This is a post to clarify (or perhaps complicate) some of the insights that I gleaned from the short post by Warg Franklin on “Three Types Of Property”. First let’s discuss the distinction that Franklin has made between Primary and Secondary Property, taking his example of a wallet as an instance of the first category. Now, what Franklin has done to justify this categorical induction is that he has implicitly placed the wallet in a system of intensive (and extended) agency. In other words, the wallet has been included as a component in an imminent relation with a sovereign assemblage that is defined by its capacity to effectuate a credible defense and deterrence threat. This is Franklin’s “contest of force” whereby the wallet is a secure possession backed by the potential vigor of its securing agent. Arguably the wallet is not in fact sovereign (or primary) property and is rather secondary property in relation to the securing agent that can affect their rights of possession. What this means is that if you leave your wallet somewhere unattended, outside of the range of its potential security, then it becomes inert, the object becomes a standing reserve that can be expropriated, appropriated, or stolen. In my definition primary property cannot be considered apart from the system of agency that enacts rights of possession. More nuanced, we can say the wallet is a primary property as long as it has been secured in range of an extended system of agency, or what’s the same thing, has become a component in the assemblage that secures it. We can keep the idea of secondary property if the deterrence or defense threat is effectuated by an assemblage that is exterior (and separate) from its imminent relations. For example, the police academy is an assemblage that secures your wallet by a law of authority (credible deterrence) but is exterior to the “man-wallet-fist” assemblage in which the wallet is a territorial component (in Franklin’s terms, the form of this security relies on the “grace of a higher power”, or a transcendental relation). A heavily encrypted digital wallet is less ambiguously a primary property as its security is imminent to the functions of its use. An iphone can be stolen as hardware but the private keys that lock its software effect a credible, and even unassailable, defensive composition. In this instance we would say the software is primary and the hardware is secondary.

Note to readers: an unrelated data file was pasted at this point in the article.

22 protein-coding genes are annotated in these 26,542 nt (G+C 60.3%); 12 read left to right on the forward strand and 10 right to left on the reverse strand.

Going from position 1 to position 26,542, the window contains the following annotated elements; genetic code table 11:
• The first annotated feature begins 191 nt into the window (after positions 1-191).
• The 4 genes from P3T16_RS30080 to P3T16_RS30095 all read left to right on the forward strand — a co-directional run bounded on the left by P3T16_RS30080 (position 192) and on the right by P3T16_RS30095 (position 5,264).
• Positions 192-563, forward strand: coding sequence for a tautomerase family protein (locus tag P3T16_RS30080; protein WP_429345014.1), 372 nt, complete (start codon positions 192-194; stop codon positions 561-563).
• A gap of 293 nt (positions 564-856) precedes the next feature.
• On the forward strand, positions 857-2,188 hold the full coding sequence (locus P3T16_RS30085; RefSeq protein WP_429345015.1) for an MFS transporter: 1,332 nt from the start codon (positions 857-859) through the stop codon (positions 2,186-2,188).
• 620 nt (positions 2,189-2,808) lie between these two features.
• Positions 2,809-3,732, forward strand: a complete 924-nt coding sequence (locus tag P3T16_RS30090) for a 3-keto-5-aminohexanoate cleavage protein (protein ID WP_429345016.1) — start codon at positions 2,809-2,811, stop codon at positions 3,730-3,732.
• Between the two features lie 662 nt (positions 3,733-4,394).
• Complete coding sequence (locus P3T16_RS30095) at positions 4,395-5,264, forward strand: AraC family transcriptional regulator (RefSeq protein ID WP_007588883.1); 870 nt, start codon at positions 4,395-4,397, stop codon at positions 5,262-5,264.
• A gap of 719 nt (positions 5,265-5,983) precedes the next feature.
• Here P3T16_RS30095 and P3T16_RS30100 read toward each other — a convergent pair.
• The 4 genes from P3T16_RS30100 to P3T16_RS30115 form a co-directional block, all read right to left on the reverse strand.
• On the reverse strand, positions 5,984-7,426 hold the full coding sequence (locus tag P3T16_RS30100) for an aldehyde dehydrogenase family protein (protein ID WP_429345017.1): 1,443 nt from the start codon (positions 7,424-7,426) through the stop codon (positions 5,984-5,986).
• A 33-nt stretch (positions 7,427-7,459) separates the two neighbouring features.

To include consensus property in our definition we will need to accommodate for a theory of perceptive materialism. This is not so difficult. All it means it that an assemblage (as a formal, and irreducible, relation of composition) exists independently of our minds, but also that the perception of the reality of the assemblage can be erroneous to a minimum or maximum degree. Take for a study the Howard Hawkes film “The Outlaw”. Pat Garret is an officer of the law, but in the desert this authoritative declaration of official rights is a purely transcendental relation and predictably neither outlaw, Billy The Kid or Doc Holliday, recognize his legitimacy apart from his capacity to affect its emergence. They aren’t going to take his word for it. They ride by the law of the gun. The Kid is a formidable gunfighter who aims before he draws his weapon, because “his hands are quicker than his eyes”. In a one-on-one contest he will outdraw Garret every time. So a theory of primary property here will have to account for the co-efficient of speed of the hand-tool affect and its dynamic relation with the visual precision that achieves the accuracy of its discharge. Other characteristics of the gunfighter are also relevant, such as his retention of composure under pressure etc. All of these factors combine to create an emergent property that is dependent on its components without being thus reducible. Now, in the final scenes (spoiler alert) there is a variation of the “it works better with bullets” trope, whereby Garret believes he has deceived The Kid into accepting an unloaded weapon, thereby decomposing the dynamic assemblage by which The Kid can execute a credible threat. Long story short, The Kid perceives the emptiness of the cartridge by the weight of the gun in his hand and accomplishes a “double switcheroo” whereby Garret ends up with the disassembled component. Garret acts as though he has a loaded gun, falling victim to a misperception of the content of the assemblage, which of course does not change the configuration of its real (independent) material properties. We can conclude that an action of an agent does not need to be in alignment with the reality of its constitution. This in turn has far-reaching consequences for ideas of consensus property, and goes a short way towards explaining the concept of preference cascades. Garret’s disposition changes irrevocably once he learns of the objective attributes of sovereign formation and is confronted by a fully-armed and flawlessly calm Billy The Kid.
There’s a lot more to be said about the game-theoretic aspects of sovereign contests (games of chicken and bluff), as well as ideas of institutional legitimacy as an emergent property of formal rules of relation. This would take us into questions of empirical thresholds, as well as distinctions between pragmatics, tradition, and charisma as qualifying rules of legitimacy, and even the problem of succession. That would be moving into another post so I will leave it here for now.